Undercover officer nearly goes under for good

August 02, 1991|By Michael J. Clark | Michael J. Clark,Howard County Bureau of The Sun

It was a setup, but this time undercover Detective Donald J. Guevara turned out to be the quarry. A hyped-up 17-year-old was waving a .357-caliber Magnum in his face from a foot away.

The teen-age gunman and three companions were out to rob the Howard County narcotics detective of $6,700 in "buy" money, then abduct and perhaps kill him, police say.

Detective Guevara told of Wednesday night's brush with death -- and his dramatic rescue -- in an interview yesterday.

A drug dealer had arranged to meet the 29-year-old detective at a driving range parking lot south of Columbia after closing hours Wednesday night.

The supplier had sold him a small amount of cocaine in June. Now he was promising to up the ante to a quarter-pound. The purported cocaine later turned out to be an empty bag.

Soon after he arrived at the Rocky Gorge golf range on U.S. 29, Detective Guevara said, he realized the dealer was going to "rip me off."

He was talking with the dealer in his car when he noticed three men drive up in a 1991 Honda Accord. They lurked in the shrubbery nearby.

The deal was about to take place. The dealer said he would drop the bag of cocaine on the ground, and he got out of the detective's car. Suddenly, a gunman rushed the car, forcing his way into the passenger seat and training his weapon on Detective Guevara.

The undercover officer was gripped by fear. "It was like my whole insides were freezing up, and I had a knot in my stomach," he said.

It was too dark for him to make out whether the gun's cylinder held any bullets. Later, the handgun was found to have been fully loaded.

Detective Guevara tried to stay calm. He was "wearing a wire," he said, and knew that backup tactical and narcotics officers were listening from a van parked nearby.

"My first reaction when the gunman forced his way into the passenger seat of my car was not to overreact to the situation so I could keep myself alive," he said. "I figured that if I grab the gun or reach for the small .380 [caliber] handgun I have secreted on me, I would probably get shot. I knew in the back of my mind that our tactical people would take care of me, and they did."

Sure enough, at his moment of greatest danger the van roared up like the cavalry coming to save the day. Out leaped 10 tactical officers in black-and-green camouflage, yelling, "Freeze."

Instead of firing, the gunman, faced an onslaught of automatic weapons, "threw his gun in the air and ran like a deer."

"Run for your life," the gunman screamed. "We got to get the hell out of here."

Moments before, the youth had been waving a gun in the detective's face. Now he was running for his life. Detective Guevara found it "kind of ironic."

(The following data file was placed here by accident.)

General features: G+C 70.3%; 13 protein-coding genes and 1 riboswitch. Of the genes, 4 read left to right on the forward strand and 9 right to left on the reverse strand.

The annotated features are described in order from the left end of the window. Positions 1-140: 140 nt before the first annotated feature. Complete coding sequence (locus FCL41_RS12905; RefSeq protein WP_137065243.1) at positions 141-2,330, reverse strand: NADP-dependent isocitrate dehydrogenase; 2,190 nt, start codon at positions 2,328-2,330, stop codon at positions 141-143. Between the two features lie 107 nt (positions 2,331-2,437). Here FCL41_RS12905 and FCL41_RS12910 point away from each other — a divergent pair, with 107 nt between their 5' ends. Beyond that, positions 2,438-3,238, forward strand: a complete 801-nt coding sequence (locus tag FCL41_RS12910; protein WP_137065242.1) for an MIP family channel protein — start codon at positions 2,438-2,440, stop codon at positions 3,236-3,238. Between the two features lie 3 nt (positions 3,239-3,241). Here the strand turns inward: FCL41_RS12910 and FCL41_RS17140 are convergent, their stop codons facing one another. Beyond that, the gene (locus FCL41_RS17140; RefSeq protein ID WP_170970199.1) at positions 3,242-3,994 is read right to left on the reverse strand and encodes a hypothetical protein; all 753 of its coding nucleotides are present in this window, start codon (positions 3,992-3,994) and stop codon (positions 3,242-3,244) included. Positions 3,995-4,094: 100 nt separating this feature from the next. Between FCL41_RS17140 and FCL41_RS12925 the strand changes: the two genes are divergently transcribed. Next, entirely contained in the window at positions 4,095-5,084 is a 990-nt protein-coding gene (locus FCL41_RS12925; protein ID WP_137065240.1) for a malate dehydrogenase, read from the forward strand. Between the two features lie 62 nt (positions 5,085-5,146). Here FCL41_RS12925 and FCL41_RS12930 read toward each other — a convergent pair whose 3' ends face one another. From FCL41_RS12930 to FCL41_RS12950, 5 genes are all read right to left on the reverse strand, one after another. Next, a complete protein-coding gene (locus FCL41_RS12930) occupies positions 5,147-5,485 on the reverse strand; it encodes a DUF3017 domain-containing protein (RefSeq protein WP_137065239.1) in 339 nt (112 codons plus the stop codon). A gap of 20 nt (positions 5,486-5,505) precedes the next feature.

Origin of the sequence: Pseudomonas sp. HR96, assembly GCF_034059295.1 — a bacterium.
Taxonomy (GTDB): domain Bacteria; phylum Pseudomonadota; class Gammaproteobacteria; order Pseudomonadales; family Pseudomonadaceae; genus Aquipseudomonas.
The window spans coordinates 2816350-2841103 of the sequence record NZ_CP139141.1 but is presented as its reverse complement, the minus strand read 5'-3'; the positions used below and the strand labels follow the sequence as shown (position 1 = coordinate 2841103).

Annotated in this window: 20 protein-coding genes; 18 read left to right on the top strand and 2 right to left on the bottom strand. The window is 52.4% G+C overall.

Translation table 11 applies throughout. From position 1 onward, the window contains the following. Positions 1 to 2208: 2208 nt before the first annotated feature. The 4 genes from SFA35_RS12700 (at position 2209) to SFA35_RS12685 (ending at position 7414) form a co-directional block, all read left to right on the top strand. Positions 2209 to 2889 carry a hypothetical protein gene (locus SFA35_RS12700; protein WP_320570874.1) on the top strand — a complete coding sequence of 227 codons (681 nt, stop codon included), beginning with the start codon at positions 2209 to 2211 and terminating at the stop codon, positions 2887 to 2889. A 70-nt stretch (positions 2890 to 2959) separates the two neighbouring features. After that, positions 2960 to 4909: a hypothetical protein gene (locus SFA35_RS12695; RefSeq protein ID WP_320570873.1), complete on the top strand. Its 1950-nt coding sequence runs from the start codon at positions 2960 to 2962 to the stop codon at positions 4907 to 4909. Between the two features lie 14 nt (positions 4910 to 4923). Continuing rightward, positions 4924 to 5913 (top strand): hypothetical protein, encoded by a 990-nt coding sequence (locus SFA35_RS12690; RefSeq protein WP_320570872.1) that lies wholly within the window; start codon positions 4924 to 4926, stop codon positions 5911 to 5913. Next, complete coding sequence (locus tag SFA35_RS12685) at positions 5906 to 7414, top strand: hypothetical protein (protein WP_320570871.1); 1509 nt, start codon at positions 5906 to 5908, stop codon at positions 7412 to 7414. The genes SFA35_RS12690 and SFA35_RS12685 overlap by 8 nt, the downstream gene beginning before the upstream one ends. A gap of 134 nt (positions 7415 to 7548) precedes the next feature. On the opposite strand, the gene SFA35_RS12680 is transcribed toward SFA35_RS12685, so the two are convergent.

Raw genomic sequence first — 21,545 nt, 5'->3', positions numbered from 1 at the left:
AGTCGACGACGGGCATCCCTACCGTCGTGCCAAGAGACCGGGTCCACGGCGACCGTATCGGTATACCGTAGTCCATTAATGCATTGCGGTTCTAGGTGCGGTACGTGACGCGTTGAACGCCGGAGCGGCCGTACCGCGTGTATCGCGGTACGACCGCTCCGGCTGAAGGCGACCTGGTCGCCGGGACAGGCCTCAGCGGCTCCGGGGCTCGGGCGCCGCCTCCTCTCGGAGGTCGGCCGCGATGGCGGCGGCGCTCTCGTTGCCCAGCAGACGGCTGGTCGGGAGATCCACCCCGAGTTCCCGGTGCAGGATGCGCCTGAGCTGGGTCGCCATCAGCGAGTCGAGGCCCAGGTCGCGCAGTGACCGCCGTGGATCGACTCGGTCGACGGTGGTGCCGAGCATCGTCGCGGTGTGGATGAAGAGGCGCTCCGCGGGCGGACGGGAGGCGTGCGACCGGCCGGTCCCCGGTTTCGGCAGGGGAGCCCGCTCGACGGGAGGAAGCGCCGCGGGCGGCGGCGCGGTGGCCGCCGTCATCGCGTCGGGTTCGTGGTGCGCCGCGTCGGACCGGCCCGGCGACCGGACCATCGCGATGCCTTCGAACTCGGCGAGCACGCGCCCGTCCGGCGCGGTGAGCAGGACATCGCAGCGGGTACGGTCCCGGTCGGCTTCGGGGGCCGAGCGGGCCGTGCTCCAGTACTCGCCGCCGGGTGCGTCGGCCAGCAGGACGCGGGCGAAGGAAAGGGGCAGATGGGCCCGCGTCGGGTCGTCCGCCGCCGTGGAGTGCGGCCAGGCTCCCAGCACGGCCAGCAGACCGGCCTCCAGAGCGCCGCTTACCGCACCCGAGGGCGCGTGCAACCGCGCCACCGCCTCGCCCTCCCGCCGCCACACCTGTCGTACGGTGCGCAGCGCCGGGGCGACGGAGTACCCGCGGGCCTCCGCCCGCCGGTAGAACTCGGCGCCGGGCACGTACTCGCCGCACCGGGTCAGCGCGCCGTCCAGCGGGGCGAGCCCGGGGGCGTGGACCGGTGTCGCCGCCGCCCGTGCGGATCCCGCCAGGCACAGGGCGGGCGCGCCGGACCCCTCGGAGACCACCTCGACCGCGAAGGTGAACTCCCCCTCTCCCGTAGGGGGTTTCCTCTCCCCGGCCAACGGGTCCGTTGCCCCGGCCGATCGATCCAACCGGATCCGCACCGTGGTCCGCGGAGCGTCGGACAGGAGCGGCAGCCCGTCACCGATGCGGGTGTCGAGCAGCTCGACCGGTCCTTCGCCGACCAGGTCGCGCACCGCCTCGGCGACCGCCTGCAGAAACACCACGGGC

"I was lucky he did not shoot me and try to shoot his way out. With a different person, that might have happened," he said.

The tactical unit and backup narcotics officers rounded up the four assailants shortly after 10:30 p.m. Then Detective Guevara started trembling, thinking "what if?"

"I had some shakes for five or 10 minutes," he said. "I let them work their way through. My hands were trembling, and if had to write then, I would not have been able to do so. I wanted to be with other people, and I did not want to be alone, but driving back to headquarters I had a feeling of elation."

"I remember thinking, 'Thank God I am alive. I could be dead right now.' "

The other officers recovered duct tape outside his car.

"They had intended to bind me with the tape, abduct me, and probably would have killed me" as a "druggie" who was expendable, the detective said.

"Ripping someone off happens all the time in the drug world. It is part of doing business, but going to the extent of kidnapping usually means the victim . . . ends up dead," he said.

He went back and wrote the arrest reports. "There was so much paperwork to do that I got home at 8:30 a.m. [yesterday] and came back in at 2 p.m. One good thing is that I was so exhausted . . . I hit the bed and was out," he said.

Detective Guevara has worked undercover for nearly two years. He said the brush with death won't deter him. He likes being his own boss, making split-second decisions.

"Besides that, I am anti-drugs. I feel drugs are the root of a lot of societal problems and the drug dealers are nothing more than a bunch of vultures," he said.

Four suspects in the incident were being held yesterday on bail ranging from $100,000 to $250,000.

Wayne Darnell Johnson, 22, of Oxon Hill was charged with distribution of cocaine, attempted kidnapping, attempted robbery and a handgun violation.

Tyrone Carter, 18, of Washington, Darryl Lamont Dawkins, 17, of Hillcrest Heights and Jason Anthony Petty, 17, of Forestville were each charged with attempted kidnapping, attempted robbery and a handgun violation. Police said the Dawkins youth allegedly held the gun on Detective Guevara.

The two juveniles were charged as adults and will be tried in Circuit Court, police said.

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